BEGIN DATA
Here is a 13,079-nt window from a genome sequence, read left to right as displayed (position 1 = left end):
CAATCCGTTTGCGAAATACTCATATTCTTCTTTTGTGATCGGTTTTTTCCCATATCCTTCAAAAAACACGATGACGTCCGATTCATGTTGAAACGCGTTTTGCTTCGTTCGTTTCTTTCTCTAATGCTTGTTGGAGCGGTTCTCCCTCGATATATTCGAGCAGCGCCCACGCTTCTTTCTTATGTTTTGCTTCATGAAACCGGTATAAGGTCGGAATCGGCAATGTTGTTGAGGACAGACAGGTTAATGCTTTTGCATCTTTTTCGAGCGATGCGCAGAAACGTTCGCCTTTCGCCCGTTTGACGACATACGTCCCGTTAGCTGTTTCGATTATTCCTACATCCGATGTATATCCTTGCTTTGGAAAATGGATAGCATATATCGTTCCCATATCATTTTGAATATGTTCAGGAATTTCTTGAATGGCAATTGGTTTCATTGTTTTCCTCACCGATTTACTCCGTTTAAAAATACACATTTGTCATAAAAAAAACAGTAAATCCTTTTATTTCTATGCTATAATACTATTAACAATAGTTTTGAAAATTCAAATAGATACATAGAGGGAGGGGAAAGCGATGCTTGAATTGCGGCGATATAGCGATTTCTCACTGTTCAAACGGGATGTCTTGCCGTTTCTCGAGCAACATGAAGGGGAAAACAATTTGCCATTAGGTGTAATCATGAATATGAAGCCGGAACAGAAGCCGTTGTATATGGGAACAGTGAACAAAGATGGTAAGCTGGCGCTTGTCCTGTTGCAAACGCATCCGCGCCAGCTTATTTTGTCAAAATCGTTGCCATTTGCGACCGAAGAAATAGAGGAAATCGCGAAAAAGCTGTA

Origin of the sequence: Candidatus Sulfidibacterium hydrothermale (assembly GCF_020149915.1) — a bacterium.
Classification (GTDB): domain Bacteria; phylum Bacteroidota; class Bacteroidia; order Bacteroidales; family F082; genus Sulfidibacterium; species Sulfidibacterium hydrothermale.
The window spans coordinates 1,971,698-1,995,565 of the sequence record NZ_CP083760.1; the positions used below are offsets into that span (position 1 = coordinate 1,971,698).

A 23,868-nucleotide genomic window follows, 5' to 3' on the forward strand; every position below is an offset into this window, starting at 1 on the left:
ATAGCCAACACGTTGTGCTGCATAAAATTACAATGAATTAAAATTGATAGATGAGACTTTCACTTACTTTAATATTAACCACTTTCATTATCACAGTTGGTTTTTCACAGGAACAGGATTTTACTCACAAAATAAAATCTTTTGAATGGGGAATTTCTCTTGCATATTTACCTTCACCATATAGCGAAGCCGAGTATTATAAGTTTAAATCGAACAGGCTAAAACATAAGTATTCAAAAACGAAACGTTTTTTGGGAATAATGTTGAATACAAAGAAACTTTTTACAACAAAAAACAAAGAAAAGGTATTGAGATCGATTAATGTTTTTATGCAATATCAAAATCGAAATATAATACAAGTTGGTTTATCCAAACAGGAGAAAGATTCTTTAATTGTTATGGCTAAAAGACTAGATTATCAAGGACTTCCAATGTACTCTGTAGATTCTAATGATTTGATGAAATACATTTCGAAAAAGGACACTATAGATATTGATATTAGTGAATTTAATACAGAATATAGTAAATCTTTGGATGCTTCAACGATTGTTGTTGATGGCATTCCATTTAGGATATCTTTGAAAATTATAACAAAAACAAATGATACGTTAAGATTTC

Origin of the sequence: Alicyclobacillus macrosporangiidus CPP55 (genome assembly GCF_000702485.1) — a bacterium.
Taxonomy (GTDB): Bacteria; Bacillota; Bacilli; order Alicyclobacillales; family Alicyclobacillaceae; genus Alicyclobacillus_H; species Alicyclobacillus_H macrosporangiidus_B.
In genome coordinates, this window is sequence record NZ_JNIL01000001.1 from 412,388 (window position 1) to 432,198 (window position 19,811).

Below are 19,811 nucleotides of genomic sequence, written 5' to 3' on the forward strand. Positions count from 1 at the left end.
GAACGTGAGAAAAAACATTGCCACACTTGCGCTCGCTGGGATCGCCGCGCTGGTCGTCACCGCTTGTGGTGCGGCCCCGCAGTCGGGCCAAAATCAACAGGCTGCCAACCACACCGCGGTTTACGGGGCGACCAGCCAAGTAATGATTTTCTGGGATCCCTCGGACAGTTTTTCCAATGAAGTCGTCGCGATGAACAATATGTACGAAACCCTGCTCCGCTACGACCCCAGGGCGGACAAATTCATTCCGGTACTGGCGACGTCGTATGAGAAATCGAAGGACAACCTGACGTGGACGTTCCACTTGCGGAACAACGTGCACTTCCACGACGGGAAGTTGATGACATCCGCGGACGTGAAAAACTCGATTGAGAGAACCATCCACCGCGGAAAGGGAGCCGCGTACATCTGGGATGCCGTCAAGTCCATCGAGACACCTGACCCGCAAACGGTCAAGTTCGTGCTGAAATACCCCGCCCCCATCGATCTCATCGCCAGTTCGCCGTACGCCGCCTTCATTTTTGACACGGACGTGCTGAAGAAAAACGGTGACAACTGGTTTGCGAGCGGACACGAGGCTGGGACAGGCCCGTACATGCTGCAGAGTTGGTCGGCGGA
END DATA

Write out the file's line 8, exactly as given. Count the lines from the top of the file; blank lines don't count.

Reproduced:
Origin of the sequence: Alicyclobacillus macrosporangiidus CPP55 (genome assembly GCF_000702485.1) — a bacterium.